Factors affecting the propensity of tsetse flies to enter houses and attack humans inside : increased risk of sleeping sickness in warmer climates

Vale, Glyn A. ; Hargrove, John W. ; Chamisa, Andrew ; Hall, David R. ; Mangwiro, Clement ; Torr, Stephen J. (2013-04)

CITATION: Vale, G.A. et al. 2013. Factors affecting the propensity of tsetse flies to enter houses and attack humans inside: increased risk of sleeping sickness in warmer climates. PLos Neglected Tropical Diseases, 7(4):e2193, doi:10.1371/journal.pntd.0002193.

The original publication is available at http://journals.plos.org/plosntds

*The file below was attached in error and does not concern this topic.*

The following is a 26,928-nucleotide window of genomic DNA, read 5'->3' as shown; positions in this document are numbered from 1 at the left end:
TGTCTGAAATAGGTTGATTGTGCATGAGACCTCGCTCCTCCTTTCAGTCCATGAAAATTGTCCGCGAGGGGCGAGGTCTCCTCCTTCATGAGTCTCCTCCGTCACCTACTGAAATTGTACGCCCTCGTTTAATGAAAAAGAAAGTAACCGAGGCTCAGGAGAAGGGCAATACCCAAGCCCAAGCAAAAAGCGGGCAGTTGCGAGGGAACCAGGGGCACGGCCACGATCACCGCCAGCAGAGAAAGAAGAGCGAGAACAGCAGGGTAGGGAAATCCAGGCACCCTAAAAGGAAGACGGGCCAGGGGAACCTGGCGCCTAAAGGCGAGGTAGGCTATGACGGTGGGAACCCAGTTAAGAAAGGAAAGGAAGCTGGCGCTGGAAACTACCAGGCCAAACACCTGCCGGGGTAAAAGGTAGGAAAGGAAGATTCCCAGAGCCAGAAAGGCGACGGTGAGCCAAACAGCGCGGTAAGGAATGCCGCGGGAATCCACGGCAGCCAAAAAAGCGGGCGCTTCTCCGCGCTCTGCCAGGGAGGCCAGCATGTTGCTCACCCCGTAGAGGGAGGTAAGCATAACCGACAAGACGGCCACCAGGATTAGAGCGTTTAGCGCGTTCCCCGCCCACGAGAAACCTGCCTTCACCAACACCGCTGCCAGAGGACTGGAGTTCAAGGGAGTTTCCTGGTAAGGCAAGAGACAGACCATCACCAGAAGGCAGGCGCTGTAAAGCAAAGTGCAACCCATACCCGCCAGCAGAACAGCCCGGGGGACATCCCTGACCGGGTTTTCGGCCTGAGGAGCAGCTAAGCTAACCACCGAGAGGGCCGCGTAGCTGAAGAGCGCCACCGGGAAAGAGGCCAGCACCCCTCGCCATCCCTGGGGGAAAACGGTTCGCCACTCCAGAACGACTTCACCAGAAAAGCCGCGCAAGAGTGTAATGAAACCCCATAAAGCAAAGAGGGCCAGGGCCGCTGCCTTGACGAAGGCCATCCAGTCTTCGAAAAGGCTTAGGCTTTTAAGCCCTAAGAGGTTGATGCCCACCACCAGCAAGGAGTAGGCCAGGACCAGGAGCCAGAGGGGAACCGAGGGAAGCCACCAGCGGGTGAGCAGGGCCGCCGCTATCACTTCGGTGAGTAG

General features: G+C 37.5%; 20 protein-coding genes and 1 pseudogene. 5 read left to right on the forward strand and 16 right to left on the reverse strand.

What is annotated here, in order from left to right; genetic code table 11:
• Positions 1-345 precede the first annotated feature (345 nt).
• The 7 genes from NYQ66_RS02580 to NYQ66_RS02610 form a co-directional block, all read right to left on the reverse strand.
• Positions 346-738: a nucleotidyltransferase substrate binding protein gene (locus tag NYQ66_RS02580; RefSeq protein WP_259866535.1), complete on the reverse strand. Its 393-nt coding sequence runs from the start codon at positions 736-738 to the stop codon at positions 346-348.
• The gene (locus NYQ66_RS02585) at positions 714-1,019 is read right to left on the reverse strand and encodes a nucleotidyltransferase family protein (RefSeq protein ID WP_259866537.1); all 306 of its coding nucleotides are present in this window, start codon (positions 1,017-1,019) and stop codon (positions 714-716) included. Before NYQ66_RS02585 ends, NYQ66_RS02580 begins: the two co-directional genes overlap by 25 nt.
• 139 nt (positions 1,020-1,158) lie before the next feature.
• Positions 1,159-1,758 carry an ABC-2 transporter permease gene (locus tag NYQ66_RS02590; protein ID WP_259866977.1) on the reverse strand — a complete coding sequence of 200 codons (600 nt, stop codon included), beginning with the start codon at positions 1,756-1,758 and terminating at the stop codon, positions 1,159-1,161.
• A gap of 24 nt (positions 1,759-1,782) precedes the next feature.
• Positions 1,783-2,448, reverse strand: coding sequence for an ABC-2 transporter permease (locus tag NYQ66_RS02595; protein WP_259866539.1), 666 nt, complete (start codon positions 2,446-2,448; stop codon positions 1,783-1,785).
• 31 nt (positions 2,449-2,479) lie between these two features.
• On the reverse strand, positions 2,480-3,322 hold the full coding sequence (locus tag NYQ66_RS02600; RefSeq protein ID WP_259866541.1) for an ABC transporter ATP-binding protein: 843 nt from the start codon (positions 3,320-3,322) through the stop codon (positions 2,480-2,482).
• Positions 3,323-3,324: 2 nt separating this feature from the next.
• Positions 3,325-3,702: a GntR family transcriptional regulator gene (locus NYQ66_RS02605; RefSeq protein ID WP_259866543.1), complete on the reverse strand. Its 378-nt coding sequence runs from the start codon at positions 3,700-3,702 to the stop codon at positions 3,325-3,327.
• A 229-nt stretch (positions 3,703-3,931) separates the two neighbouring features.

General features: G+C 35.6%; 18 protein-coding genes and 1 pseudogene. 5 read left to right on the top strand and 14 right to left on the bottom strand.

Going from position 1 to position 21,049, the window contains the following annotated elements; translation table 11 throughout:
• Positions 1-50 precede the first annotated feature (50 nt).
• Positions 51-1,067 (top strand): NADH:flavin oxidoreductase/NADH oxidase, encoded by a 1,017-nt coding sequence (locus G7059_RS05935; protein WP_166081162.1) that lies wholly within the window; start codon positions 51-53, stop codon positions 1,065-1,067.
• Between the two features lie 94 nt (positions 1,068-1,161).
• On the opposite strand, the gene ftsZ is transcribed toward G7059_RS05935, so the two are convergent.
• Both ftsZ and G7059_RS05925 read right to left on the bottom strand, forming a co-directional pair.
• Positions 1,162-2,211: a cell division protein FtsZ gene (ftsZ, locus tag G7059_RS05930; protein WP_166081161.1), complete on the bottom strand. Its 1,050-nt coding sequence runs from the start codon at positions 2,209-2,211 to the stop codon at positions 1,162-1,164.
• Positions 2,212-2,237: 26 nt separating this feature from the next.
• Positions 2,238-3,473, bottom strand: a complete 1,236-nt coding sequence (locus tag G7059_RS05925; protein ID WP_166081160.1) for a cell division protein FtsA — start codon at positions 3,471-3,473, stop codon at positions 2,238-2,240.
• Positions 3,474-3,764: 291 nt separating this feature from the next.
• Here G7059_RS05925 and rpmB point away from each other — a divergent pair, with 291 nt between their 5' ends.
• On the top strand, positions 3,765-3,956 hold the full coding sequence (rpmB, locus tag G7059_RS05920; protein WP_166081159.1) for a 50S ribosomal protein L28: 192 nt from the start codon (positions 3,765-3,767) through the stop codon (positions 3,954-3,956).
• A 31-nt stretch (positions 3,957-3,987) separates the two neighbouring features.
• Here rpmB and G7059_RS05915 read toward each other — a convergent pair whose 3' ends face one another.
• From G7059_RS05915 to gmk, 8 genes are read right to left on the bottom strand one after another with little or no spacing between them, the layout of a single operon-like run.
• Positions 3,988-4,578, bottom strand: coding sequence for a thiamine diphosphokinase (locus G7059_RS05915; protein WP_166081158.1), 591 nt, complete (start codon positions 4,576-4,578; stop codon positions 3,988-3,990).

Background: Sleeping sickness, or human African trypanosomiasis, is caused by two species of Trypanosoma brucei that are transmitted to humans by tsetse flies (Glossina spp.) when these insects take a bloodmeal. It is commonly assumed that humans must enter the normal woodland habitat of the flies to become infected, but recent studies found that tsetse frequently attack humans inside buildings. Factors affecting human/tsetse contact in buildings need identification. Methodology/Principal Findings: In Zimbabwe, tsetse were allowed access to a house via an open door. Those in the house at sunset, and those alighting on humans in the house during the day, were caught using hand-nets. Total catches were unaffected by: (i) the presence of humans in the house and at the door, (ii) wood smoke from a fire inside the house or just outside, (iii) open windows, and (iv) chemicals simulating the odor of cattle or of humans. Catches increased about 10-fold with rising ambient temperatures, and during the hottest months the proportion of the total catch that was taken from the humans increased from 5% to 13%. Of the tsetse caught from humans, 62% consisted of female G. morsitans morstans and both sexes of G. pallidipes, i.e., the group of tsetse that normally alight little on humans. Some of the tsetse caught were old enough to be effective vectors. Conclusion/Significance: Present results confirm previous suggestions that buildings provide a distinctive and important venue for transmission of sleeping sickness, especially since the normal repellence of humans and smoke seems poorly effective in such places. The importance of the venue would be increased in warmer climates.

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